Published: 14:23, 13 September 2018
| Updated: 14:25, 13 September 2018
A fugitive drug dealer caught when a 'suspicious' helicopter landed at an airport in Kent has been jailed for six months.
Jonathan Nicholls had been on the run for three years when he flew in from the Continent onto the runway in Rochester on July 31 this year.
Special branch officers had been alerted about the inbound flight and met the aircraft at about 1pm, a court heard.
The 36-year-old arrived with his pilot and both handed over their passports as the helicopter was being refuelled.
But having claimed he was on his way to visit a friend and a festival on the Isle of Wight, Nicholls made a run for it.
Officers gave chase and he was eventually arrested hiding behind a mound on nearby wasteland.
He told them: "Ok, fair cop. I just want to go home."
Checks revealed the dad of three had absconded from HMP Kirkham in Lancashire on July 8 2015 where he was serving a nine-year sentence for conspiracy to supply class A drugs.
Nicholls was enjoying open conditions at the category D prison and was on a day release work placement cleaning oil tankers when he failed to return.
Maidstone Crown Court was told he fled just six months before he was due for permanent release, having been on remand since 2011.
But a judge rejected his claim that his decision to 'run' was a result of pressure from other inmates to smuggle drugs and phones inside.
Nicholls, of Hargate Road, Kirky, Liverpool, pleaded guilty to being unlawfully at large having been released on temporary licence.
Jailing him, Judge David Griffith-Jones QC ordered that the six months' imprisonment be served consecutively to the remainder of his nine-year prison term.
However, this is likely to be just the six months Nicholls had left to serve before he went on the run, meaning he faces just another year behind bars.
The judge told him: "This is a very serious offence made all the more serious by the breach of trust involved and the fact you remained at large for such a long period of time.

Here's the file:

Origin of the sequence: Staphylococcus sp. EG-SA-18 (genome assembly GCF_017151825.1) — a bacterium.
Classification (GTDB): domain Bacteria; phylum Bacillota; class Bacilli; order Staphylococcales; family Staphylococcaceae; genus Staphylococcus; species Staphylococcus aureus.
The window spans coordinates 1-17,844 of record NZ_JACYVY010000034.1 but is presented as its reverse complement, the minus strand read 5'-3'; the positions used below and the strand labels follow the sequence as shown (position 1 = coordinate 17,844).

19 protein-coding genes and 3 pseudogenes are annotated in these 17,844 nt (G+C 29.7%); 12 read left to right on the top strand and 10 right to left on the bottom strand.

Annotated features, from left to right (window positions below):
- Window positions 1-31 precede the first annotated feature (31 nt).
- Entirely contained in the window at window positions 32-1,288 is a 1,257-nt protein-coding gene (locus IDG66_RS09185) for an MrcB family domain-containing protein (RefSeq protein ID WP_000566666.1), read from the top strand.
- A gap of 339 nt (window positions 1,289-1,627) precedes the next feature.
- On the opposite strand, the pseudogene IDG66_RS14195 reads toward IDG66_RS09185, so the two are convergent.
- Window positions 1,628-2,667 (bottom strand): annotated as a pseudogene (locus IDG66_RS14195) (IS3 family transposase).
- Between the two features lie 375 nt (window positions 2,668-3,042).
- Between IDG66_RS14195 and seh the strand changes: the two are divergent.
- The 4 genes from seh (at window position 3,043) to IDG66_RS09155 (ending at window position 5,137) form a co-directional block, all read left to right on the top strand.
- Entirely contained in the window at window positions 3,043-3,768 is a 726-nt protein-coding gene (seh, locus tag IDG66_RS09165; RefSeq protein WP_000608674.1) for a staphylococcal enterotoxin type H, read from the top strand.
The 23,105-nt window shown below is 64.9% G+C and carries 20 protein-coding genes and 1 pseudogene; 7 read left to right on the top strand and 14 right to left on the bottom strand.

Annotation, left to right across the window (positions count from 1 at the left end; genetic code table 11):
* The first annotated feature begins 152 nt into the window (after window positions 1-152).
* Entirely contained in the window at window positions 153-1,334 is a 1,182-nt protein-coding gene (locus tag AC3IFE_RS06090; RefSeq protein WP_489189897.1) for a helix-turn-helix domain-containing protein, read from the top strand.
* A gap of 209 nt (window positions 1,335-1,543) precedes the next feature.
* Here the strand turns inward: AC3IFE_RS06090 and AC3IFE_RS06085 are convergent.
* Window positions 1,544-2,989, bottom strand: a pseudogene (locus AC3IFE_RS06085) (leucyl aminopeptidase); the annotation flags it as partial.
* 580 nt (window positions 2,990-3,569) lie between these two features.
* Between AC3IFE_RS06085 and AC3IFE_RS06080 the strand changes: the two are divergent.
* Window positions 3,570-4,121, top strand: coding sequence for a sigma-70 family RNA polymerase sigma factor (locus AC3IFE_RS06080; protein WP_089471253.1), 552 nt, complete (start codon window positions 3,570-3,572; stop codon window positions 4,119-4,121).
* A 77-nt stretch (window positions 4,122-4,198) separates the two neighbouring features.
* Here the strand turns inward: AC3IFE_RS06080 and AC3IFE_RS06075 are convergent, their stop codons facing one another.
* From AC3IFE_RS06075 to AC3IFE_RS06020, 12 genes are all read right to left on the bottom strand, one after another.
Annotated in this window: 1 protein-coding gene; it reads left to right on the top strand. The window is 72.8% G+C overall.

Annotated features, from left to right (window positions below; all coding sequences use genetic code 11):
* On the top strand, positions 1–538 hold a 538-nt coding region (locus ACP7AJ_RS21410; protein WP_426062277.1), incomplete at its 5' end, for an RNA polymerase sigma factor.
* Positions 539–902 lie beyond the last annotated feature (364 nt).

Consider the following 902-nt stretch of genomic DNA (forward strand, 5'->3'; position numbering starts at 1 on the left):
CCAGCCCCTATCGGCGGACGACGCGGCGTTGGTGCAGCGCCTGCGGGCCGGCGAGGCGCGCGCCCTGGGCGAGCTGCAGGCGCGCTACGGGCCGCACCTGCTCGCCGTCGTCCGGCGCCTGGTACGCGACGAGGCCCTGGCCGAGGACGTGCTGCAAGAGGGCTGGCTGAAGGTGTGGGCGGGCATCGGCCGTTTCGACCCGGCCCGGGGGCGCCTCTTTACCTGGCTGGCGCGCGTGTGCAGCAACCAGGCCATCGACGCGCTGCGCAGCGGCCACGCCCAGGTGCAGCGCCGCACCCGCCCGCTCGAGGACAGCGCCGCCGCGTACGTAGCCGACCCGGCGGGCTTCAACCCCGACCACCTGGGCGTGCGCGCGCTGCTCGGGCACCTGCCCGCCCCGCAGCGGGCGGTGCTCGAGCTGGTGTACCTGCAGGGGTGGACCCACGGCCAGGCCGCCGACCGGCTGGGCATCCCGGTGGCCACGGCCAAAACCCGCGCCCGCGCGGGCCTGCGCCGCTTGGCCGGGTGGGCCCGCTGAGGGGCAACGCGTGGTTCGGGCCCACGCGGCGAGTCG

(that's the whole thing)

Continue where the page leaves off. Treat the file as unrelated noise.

"I don't accept that any pressure you were under from fellow inmates provides any real excuse or mitigation in the circumstances."
Judge Griffith-Jones added that while it could be argued Nicholls had not committed any other crimes while at large, he would have been 'doing everything in his power to avoid the attention of the authorities'.
The court heard that on being met at the airport, Nicholls confirmed his name and gave his passport.
Prosecutor Keith Yardy said: "The defendant explained he was off to the Isle of Wight to meet a friend and attend a festival.
"The helicopter was being refuelled while police spoke to the occupants. Nicholls first of all walked away and then broke into a sprint towards the toilet block and eventually outside the airport onto wasteland.
"Police alerted colleagues who saw the defendant hiding behind a mound. When he saw an officer approaching he immediately said 'Ok, fair cop. I just want to go home' and allowed himself to be arrested."
On the day he absconded, Nicholls had been working for Liverpool-based Kennedy Industrial Services and was expected to return to prison by 8pm.
He was originally jailed in January 2013 and by 2015 was serving at HMP Kennet in the Sefton area of Merseyside, principally housing inmates coming to the end of their sentences.
But due to pending closure, he was transferred to HMP Kirkham where Nicholls was in fact one of very few prisoners subject to temporary release, the court was told.
"He was going out working every day cleaning oil tankers for an industrial cleaning company," said Richard Furlong, defending.
"It being the way with prisoners these days, he came under some pressure to bring back drugs, phones and this sort of thing.
"He had basically had enough of that pressure and wasn't going to bring that sort of thing in.
"The other prisoners were getting unhappy and in consequence he took the decision not to return."
Mr Furlong said that had now 'cost' Nicholls, believed to be currently held at HMP Elmley in Sheppey, the 'enjoyment of open conditions' for the remainder of his time behind bars.
He is also 'a long way' from his wife and three children living on Merseyside, he added.
"In that way he is already being punished for what he has done," said Mr Furlong.
The court heard the pilot and a third man arrested at the airport on suspicion of assisting an offender are still subject to police investigation.
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